After years of severe abdominal pain, 10 year-old Parsley Health Pediatrics member, Michael had grown fearful of eating. Not only had it become painful and unenjoyable, but it began to impact his mental health too. Parsley Health pediatrician and rheumatologist, Gabriella Safdieh, MD helped to properly diagnose Michael so he could get back to being a kid again.
I recently had a really interesting case with one of my pediatric members here at Parsley Health that provides a great example of how we can work in conjunction with your child’s pediatrician to provide an extra level of care. When I first met with my 10-year-old patient, he had already been diagnosed with Celiac disease through an endoscopy, but despite eliminating gluten from his diet, he continued to suffer from abdominal pain and irregular bowel movements for several years. He had tried some food eliminations like dairy for brief periods, but no sustained food eliminations. He had also tried some supplements and medications, including PPI’s for possible reflux and probiotics for increasing microbiome diversity, but with only minimal relief from these interventions. He had reached a point where he was afraid to eat because his stomach always bothered him. In addition, he was too small for his age and falling off his growth curve, and was experiencing anxiety and joint pain.
So when he came to Parsley Health, he had a number of goals including eating without fear, to have a digestive system that worked reliably, and to gain weight and grow.
Identifying SIBO symptoms
During my first appointment with Michael and his mother, I started off by getting an in-depth history and past medical history. Doing this always helps me understand all potential triggers that could have led to a disruption in a patient’s health and allows me to eliminate some possible factors that could be contributing to symptoms. I was immediately concerned about small intestine bacterial overgrowth (SIBO), given the frequent bloating and stomach pain, a marker of SIBO symptoms. I was also confident that we were missing a food sensitivity outside of gluten.
Next, one of the Parsley Health coaches who specializes in pediatrics gathered detailed information about his current diet and lifestyle. This was followed by a thorough physical exam.
SIBO breath test
Based on this 75-minute visit with myself and our health coach, I still felt strongly about the possibility of SIBO, so I recommended he complete a SIBO breath test. SIBO is common in children, and unfortunately under-diagnosed. I felt this was the most important test to do given that with a positive test, the treatment involves antibiotics and is specific for SIBO. Additionally, I knew we would look into certain food sensitivities at a later point.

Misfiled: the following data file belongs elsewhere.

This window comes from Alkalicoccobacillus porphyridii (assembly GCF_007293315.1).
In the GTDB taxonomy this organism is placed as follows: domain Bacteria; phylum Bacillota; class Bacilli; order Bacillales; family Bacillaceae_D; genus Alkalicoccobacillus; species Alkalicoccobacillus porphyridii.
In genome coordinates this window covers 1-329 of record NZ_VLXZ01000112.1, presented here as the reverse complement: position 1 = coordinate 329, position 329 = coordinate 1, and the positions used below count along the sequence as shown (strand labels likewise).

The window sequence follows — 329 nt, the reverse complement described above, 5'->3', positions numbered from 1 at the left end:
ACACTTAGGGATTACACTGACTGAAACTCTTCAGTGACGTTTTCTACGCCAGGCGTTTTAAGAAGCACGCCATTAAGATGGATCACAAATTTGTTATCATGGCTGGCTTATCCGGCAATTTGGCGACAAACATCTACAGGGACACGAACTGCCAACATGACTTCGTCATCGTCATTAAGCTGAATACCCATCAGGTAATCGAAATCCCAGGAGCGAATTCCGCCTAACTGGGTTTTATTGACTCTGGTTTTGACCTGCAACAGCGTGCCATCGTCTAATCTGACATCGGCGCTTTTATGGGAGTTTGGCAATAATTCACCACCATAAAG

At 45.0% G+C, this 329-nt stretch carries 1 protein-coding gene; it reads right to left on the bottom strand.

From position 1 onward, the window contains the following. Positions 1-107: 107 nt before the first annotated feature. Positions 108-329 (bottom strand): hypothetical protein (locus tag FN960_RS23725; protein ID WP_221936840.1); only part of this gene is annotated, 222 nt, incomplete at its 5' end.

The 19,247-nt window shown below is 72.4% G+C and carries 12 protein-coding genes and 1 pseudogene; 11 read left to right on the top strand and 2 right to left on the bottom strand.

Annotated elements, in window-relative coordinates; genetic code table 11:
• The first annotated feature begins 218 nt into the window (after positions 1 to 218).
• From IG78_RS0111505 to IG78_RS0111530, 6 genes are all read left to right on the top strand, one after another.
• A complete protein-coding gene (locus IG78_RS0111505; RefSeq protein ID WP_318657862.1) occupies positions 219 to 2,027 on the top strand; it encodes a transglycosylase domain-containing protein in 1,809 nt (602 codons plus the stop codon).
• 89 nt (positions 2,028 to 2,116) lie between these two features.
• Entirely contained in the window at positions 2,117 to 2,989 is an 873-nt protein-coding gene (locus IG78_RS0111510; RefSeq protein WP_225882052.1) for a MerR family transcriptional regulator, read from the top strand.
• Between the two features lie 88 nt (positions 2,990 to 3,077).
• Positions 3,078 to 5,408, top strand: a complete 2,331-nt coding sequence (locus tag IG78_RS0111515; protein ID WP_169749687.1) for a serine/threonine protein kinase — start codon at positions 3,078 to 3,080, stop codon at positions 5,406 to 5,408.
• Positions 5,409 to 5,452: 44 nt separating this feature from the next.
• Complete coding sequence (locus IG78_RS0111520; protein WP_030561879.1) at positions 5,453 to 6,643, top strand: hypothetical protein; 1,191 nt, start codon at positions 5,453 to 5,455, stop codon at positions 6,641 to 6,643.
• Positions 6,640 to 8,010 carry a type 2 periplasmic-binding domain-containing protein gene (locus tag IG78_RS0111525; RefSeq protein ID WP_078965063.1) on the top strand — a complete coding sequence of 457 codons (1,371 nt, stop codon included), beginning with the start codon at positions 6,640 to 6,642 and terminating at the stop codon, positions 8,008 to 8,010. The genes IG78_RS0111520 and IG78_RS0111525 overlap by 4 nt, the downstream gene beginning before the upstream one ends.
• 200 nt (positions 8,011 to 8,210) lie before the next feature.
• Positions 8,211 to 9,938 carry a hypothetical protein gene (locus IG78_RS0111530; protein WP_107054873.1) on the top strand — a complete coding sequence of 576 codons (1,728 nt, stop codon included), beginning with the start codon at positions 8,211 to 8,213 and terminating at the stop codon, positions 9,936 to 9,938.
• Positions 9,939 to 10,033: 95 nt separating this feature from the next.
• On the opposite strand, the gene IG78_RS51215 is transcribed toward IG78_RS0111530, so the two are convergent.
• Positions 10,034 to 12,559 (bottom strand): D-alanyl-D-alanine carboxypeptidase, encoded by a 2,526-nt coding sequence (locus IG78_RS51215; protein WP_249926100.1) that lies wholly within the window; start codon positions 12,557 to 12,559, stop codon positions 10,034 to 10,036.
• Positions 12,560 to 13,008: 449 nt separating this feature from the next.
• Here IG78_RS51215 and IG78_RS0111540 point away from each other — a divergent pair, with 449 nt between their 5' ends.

A few weeks later, after he had completed the breath test, I reviewed his results, which confirmed he had SIBO. We treated his SIBO with antibiotics for 2 weeks followed by certain herbal supplements that have been proven to help with SIBO. Using antibiotics followed by the herbals works the best for the eradication of SIBO.
Following up with FODMAP
After he finished the antibiotics and herbals, we worked closely with Michael and his mother to follow a FODMAP-gentle diet as opposed to a regular low FODMAP diet, which includes restrictions specifically of grains: wheat and rye (which he already avoided due to Celiac), vegetables: onion, leek, cauliflower, and mushrooms, fruit: apple, pear, dried fruit, stone fruit, and watermelon, dairy: milk, ice cream and yogurt, and meat/alternatives: legumes. For our pediatric members, we typically make modifications to nutrition plans that suit the specific child’s needs.
We also decided to do some follow-up testing at this point to look for food sensitivities, which I suspected may still be an issue.
Diagnosing digestive issues
Using an IgG food sensitivity test, which involves just a finger prick (I like to keep testing as minimally invasive as possible, especially for kids!), I also diagnosed him with food sensitivities to dairy, eggs, and bananas. A comprehensive blood panel also uncovered several vitamin deficiencies, partly due to decreased food intake since he was afraid to eat and partly due to decreased absorption because of his SIBO.
After eliminating dairy and eggs, getting him on probiotics and glutamine to help his gut continue to heal, and prescribing some nutritional supplements including fish oil, vitamin D, and B-vitamins to help him resolve the vitamin deficiencies, Michael really started to get back to himself again. What is exciting is that his digestive issues have significantly improved and he is feeling more energized – it is extraordinary to see the improvement in just 3 months.
A newfound freedom
Most importantly, Michael is becoming less afraid to eat and he’s more focused on just being a kid. Many kids (and parents) can get consumed by food allergy/sensitivity stress which can be all-consuming. This can lead to increased anxiety, not only related to food but to other aspects of life as well. The reality is that food sensitivities do come with daily thoughts of food preparations, explaining to restaurants/caretakers/friends, leaving parents and children feeling overwhelmed, and it has a large psychological impact. But working with a doctor and health coach that understands this can make a huge difference in a child’s life.
For Michael, we will continue to make adjustments to his plan to continue to reintroduce higher FODMAP foods as he can tolerate them. This is a success story for now, but health is not always linear. We will continue to be there for Michael and his family as they navigate his health journey, including monitoring him SIBO to closely to be sure it stays in remission and rechecking his food sensitivities and vitamin levels as he continues to heal.